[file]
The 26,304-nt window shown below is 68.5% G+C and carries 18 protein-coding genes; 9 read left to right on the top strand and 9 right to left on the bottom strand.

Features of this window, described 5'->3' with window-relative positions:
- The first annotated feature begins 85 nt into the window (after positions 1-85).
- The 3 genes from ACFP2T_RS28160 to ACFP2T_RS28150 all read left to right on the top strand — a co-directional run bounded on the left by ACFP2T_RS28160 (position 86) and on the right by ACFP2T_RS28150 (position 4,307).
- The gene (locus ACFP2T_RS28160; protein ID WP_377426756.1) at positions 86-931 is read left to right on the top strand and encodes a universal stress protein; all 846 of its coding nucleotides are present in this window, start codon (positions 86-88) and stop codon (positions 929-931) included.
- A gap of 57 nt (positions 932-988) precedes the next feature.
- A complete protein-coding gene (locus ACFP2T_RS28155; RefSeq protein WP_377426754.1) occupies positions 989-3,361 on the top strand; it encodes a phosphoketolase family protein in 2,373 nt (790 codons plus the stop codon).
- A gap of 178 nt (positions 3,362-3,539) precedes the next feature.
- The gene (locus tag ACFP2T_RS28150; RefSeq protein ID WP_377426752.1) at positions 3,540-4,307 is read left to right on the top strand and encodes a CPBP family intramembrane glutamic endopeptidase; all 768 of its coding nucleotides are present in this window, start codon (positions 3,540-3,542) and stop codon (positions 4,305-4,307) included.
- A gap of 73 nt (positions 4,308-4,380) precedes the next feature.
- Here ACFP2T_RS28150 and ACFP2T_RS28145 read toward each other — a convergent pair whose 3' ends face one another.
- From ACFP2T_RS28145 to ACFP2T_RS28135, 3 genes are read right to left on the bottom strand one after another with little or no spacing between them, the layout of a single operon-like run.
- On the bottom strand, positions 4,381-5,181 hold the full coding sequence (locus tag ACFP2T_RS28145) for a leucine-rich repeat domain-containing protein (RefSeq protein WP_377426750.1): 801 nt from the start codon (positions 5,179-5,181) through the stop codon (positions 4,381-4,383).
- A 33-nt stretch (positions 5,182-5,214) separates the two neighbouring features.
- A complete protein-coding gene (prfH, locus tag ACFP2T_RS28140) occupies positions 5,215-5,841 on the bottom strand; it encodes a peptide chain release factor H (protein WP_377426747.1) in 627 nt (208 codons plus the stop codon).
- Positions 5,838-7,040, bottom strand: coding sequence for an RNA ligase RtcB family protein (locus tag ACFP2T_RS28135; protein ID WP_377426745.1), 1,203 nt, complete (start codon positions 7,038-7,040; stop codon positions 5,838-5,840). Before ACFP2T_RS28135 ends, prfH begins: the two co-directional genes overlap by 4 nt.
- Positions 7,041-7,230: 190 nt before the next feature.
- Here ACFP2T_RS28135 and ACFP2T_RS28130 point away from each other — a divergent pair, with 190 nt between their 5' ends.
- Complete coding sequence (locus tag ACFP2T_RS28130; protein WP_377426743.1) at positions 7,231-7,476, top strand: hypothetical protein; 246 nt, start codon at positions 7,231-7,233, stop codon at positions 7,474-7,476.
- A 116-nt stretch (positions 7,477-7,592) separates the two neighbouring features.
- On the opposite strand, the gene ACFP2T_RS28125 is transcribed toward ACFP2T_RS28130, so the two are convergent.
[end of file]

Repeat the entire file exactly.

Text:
The 26,304-nt window shown below is 68.5% G+C and carries 18 protein-coding genes; 9 read left to right on the top strand and 9 right to left on the bottom strand.

Features of this window, described 5'->3' with window-relative positions:
- The first annotated feature begins 85 nt into the window (after positions 1-85).
- The 3 genes from ACFP2T_RS28160 to ACFP2T_RS28150 all read left to right on the top strand — a co-directional run bounded on the left by ACFP2T_RS28160 (position 86) and on the right by ACFP2T_RS28150 (position 4,307).
- The gene (locus ACFP2T_RS28160; protein ID WP_377426756.1) at positions 86-931 is read left to right on the top strand and encodes a universal stress protein; all 846 of its coding nucleotides are present in this window, start codon (positions 86-88) and stop codon (positions 929-931) included.
- A gap of 57 nt (positions 932-988) precedes the next feature.
- A complete protein-coding gene (locus ACFP2T_RS28155; RefSeq protein WP_377426754.1) occupies positions 989-3,361 on the top strand; it encodes a phosphoketolase family protein in 2,373 nt (790 codons plus the stop codon).
- A gap of 178 nt (positions 3,362-3,539) precedes the next feature.
- The gene (locus tag ACFP2T_RS28150; RefSeq protein ID WP_377426752.1) at positions 3,540-4,307 is read left to right on the top strand and encodes a CPBP family intramembrane glutamic endopeptidase; all 768 of its coding nucleotides are present in this window, start codon (positions 3,540-3,542) and stop codon (positions 4,305-4,307) included.
- A gap of 73 nt (positions 4,308-4,380) precedes the next feature.
- Here ACFP2T_RS28150 and ACFP2T_RS28145 read toward each other — a convergent pair whose 3' ends face one another.
- From ACFP2T_RS28145 to ACFP2T_RS28135, 3 genes are read right to left on the bottom strand one after another with little or no spacing between them, the layout of a single operon-like run.
- On the bottom strand, positions 4,381-5,181 hold the full coding sequence (locus tag ACFP2T_RS28145) for a leucine-rich repeat domain-containing protein (RefSeq protein WP_377426750.1): 801 nt from the start codon (positions 5,179-5,181) through the stop codon (positions 4,381-4,383).
- A 33-nt stretch (positions 5,182-5,214) separates the two neighbouring features.
- A complete protein-coding gene (prfH, locus tag ACFP2T_RS28140) occupies positions 5,215-5,841 on the bottom strand; it encodes a peptide chain release factor H (protein WP_377426747.1) in 627 nt (208 codons plus the stop codon).
- Positions 5,838-7,040, bottom strand: coding sequence for an RNA ligase RtcB family protein (locus tag ACFP2T_RS28135; protein ID WP_377426745.1), 1,203 nt, complete (start codon positions 7,038-7,040; stop codon positions 5,838-5,840). Before ACFP2T_RS28135 ends, prfH begins: the two co-directional genes overlap by 4 nt.
- Positions 7,041-7,230: 190 nt before the next feature.
- Here ACFP2T_RS28135 and ACFP2T_RS28130 point away from each other — a divergent pair, with 190 nt between their 5' ends.
- Complete coding sequence (locus tag ACFP2T_RS28130; protein WP_377426743.1) at positions 7,231-7,476, top strand: hypothetical protein; 246 nt, start codon at positions 7,231-7,233, stop codon at positions 7,474-7,476.
- A 116-nt stretch (positions 7,477-7,592) separates the two neighbouring features.
- On the opposite strand, the gene ACFP2T_RS28125 is transcribed toward ACFP2T_RS28130, so the two are convergent.